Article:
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Agate and Pearl Street Notaciones
Calidad cuándo Funciona: 4.0
Consistencia de Olas: 3.0
Dificultad: 3.0
Gente al Agua: 3.0

Overall: 3.2

Ver todas las 18 notaciones

Basado en 2 votos. Votar


Surf Report Feed

Estadísticas de Olas para Agate and Pearl Street, Primavera: Olas con Vientos Ligeros o Terrales

The rose diagram shows only the swells directed at Agate and Pearl Street that coincided with light winds or offshore conditions through a typical northern hemisphere spring. It is based on 6580 predictions, one every 3 hours. The direction of the spokes show where quality surf generating swell comes from. Five colours illustrate increasing wave sizes. Blue shows the smallest swells, less that 0.5m (1.5 feet) high. Green and yellow show increasing swell sizes and largest swells greater than >3m (>10ft) are shown in red. In either graph, the area of any colour is proportional to how commonly that size swell was forecast.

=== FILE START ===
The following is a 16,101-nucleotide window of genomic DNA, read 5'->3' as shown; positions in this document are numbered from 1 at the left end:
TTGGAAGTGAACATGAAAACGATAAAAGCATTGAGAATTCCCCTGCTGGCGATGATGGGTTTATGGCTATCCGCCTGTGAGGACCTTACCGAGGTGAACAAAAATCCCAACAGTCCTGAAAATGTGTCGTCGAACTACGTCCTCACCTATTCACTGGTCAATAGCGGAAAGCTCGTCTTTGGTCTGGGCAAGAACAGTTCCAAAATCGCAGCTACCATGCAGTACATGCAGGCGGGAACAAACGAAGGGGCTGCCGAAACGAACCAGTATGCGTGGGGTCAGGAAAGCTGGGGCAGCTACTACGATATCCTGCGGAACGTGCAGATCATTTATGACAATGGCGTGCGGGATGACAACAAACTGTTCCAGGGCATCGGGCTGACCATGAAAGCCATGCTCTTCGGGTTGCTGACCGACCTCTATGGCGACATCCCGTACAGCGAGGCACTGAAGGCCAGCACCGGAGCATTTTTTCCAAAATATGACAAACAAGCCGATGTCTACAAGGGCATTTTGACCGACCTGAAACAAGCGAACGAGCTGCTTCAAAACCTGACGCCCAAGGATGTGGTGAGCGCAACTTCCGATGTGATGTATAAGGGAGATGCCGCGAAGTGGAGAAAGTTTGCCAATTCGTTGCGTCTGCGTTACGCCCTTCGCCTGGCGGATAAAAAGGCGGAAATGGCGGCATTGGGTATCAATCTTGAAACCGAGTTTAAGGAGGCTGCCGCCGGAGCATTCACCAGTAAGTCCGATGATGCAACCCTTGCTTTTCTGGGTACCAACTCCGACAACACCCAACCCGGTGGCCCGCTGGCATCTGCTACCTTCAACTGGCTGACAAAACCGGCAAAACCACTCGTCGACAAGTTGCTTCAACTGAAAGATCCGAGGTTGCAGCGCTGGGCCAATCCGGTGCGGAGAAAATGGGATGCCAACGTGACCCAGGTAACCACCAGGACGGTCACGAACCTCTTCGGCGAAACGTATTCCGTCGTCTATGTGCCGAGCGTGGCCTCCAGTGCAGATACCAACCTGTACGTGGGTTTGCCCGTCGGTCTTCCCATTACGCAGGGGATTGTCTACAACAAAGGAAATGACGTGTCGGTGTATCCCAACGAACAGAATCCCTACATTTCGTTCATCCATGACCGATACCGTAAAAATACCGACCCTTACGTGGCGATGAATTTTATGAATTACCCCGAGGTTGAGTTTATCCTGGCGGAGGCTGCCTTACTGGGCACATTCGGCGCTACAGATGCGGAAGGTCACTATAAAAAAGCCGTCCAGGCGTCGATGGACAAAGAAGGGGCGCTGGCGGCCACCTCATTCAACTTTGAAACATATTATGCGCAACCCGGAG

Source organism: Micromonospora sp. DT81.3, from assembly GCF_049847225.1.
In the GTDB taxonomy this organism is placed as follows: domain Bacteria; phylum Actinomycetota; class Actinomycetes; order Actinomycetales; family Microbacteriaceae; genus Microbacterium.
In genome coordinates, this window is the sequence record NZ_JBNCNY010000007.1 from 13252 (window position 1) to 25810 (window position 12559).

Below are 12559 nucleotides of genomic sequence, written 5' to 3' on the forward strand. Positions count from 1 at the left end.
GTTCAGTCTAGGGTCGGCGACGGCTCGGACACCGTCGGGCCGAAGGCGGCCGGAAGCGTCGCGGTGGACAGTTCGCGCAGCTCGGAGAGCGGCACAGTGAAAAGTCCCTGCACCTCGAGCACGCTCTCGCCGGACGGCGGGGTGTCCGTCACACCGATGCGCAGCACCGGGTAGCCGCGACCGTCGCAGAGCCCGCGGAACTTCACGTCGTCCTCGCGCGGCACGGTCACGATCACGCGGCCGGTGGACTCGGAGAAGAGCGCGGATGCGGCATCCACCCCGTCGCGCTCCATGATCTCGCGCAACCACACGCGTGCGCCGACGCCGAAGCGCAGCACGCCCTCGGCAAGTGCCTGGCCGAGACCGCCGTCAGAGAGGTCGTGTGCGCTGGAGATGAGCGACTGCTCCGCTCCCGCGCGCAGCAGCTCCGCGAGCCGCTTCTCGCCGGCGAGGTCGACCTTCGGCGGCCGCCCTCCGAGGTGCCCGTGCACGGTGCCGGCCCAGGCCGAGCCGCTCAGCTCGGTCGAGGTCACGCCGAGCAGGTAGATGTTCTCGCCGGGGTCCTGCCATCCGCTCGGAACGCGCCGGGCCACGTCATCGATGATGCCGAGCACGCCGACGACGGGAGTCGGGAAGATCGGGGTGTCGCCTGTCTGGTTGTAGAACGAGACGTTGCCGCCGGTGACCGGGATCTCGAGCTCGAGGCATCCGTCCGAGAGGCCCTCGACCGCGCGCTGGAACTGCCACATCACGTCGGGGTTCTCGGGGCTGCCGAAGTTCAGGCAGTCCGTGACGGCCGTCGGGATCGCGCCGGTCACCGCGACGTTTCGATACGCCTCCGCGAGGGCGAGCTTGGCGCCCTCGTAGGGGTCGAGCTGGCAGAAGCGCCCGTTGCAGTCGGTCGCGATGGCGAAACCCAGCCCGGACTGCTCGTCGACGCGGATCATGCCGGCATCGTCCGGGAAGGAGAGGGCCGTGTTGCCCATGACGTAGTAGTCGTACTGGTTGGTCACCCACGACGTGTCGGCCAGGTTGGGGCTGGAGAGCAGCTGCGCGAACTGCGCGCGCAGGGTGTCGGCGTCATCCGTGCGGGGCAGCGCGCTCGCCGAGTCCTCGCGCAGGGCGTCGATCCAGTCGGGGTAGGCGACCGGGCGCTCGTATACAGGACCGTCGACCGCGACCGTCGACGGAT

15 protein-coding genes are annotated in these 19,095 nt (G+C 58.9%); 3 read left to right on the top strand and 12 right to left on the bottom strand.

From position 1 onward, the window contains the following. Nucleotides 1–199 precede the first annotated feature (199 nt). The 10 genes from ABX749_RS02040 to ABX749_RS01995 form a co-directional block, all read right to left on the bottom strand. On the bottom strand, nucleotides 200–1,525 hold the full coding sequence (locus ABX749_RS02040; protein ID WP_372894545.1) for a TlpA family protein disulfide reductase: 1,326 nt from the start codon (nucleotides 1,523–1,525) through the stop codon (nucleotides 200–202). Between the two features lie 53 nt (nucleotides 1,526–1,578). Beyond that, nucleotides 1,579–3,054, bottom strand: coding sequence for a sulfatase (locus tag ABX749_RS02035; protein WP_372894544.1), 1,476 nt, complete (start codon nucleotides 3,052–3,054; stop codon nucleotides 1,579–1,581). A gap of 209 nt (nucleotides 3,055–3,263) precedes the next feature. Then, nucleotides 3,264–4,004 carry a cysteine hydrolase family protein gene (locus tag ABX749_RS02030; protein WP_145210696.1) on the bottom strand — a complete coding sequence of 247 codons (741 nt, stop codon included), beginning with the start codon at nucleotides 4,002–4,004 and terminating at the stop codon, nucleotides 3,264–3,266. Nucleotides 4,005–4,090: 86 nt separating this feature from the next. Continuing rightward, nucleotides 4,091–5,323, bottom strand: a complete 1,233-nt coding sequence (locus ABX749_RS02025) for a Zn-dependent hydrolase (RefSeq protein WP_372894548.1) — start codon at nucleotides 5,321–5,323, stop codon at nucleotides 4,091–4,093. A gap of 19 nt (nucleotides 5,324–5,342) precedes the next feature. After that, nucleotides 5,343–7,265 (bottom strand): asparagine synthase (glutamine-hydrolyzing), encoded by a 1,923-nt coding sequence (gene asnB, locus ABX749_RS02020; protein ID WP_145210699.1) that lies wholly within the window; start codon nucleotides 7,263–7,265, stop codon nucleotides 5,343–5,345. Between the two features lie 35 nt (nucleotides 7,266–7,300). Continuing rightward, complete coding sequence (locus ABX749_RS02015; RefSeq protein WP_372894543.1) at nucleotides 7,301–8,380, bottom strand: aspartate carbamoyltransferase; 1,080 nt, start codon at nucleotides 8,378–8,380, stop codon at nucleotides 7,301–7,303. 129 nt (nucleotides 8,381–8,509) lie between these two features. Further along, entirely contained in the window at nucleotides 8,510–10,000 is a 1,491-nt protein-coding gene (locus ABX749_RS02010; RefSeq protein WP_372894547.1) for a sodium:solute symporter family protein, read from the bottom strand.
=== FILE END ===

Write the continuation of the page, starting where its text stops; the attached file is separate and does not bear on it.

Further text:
The diagram implies that the dominant swell direction, shown by the largest spokes, was WSW (which was the same as the most common wind direction). The chart at the bottom shows the same thing but without direction information. For example, swells larger than 1.5 feet (0.5m) coincided with good wind conditions 11% of the time, equivalent to 10 days. Open sea swells exceeding >3m (>10ft) are unlikely to occur in a normal northern hemisphere spring but 2% of the time you can expect swell in the range 1.3-2m (4-6.5ft) 2%, equivalent to (2 days). Taking into account the proportion of these swells that coincided with forecast offshore winds, and given the fact that Agate and Pearl Street is exposed to open water swells, we think that that clean surf can be found at Agate and Pearl Street about 11% of the time and that surf is blown out by onshore wind 13% of the time. This is means that we expect 22 days with waves in a typical northern hemisphere spring, of which 10 days should be clean enough to surf.

IMPORTANT: Beta version feature! Swell heights are open water values from NWW3. There is no attempt to model near-shore effects. Coastal wave heights will generally be less, especially if the break does not have unobstructed exposure to the open ocean.